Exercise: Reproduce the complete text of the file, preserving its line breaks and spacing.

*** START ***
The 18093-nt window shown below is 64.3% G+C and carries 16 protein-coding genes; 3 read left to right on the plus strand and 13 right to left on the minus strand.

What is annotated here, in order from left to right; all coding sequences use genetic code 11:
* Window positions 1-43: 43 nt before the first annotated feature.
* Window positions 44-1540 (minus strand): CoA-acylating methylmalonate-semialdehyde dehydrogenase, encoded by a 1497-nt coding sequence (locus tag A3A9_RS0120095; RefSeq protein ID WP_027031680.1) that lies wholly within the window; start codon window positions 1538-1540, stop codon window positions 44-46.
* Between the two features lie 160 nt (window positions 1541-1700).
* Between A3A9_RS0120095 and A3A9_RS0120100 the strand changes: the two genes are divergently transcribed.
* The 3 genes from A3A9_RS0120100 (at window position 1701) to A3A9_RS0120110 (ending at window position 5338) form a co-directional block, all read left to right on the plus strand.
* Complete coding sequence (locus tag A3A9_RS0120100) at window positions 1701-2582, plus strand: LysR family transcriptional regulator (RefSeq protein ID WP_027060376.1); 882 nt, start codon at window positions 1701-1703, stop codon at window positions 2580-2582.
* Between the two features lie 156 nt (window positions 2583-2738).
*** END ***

The 18093-nt window shown below is 64.3% G+C and carries 16 protein-coding genes; 3 read left to right on the plus strand and 13 right to left on the minus strand.

What is annotated here, in order from left to right; all coding sequences use genetic code 11:
* Window positions 1-43: 43 nt before the first annotated feature.
* Window positions 44-1540 (minus strand): CoA-acylating methylmalonate-semialdehyde dehydrogenase, encoded by a 1497-nt coding sequence (locus tag A3A9_RS0120095; RefSeq protein ID WP_027031680.1) that lies wholly within the window; start codon window positions 1538-1540, stop codon window positions 44-46.
* Between the two features lie 160 nt (window positions 1541-1700).
* Between A3A9_RS0120095 and A3A9_RS0120100 the strand changes: the two genes are divergently transcribed.
* The 3 genes from A3A9_RS0120100 (at window position 1701) to A3A9_RS0120110 (ending at window position 5338) form a co-directional block, all read left to right on the plus strand.
* Complete coding sequence (locus tag A3A9_RS0120100) at window positions 1701-2582, plus strand: LysR family transcriptional regulator (RefSeq protein ID WP_027060376.1); 882 nt, start codon at window positions 1701-1703, stop codon at window positions 2580-2582.
* Between the two features lie 156 nt (window positions 2583-2738).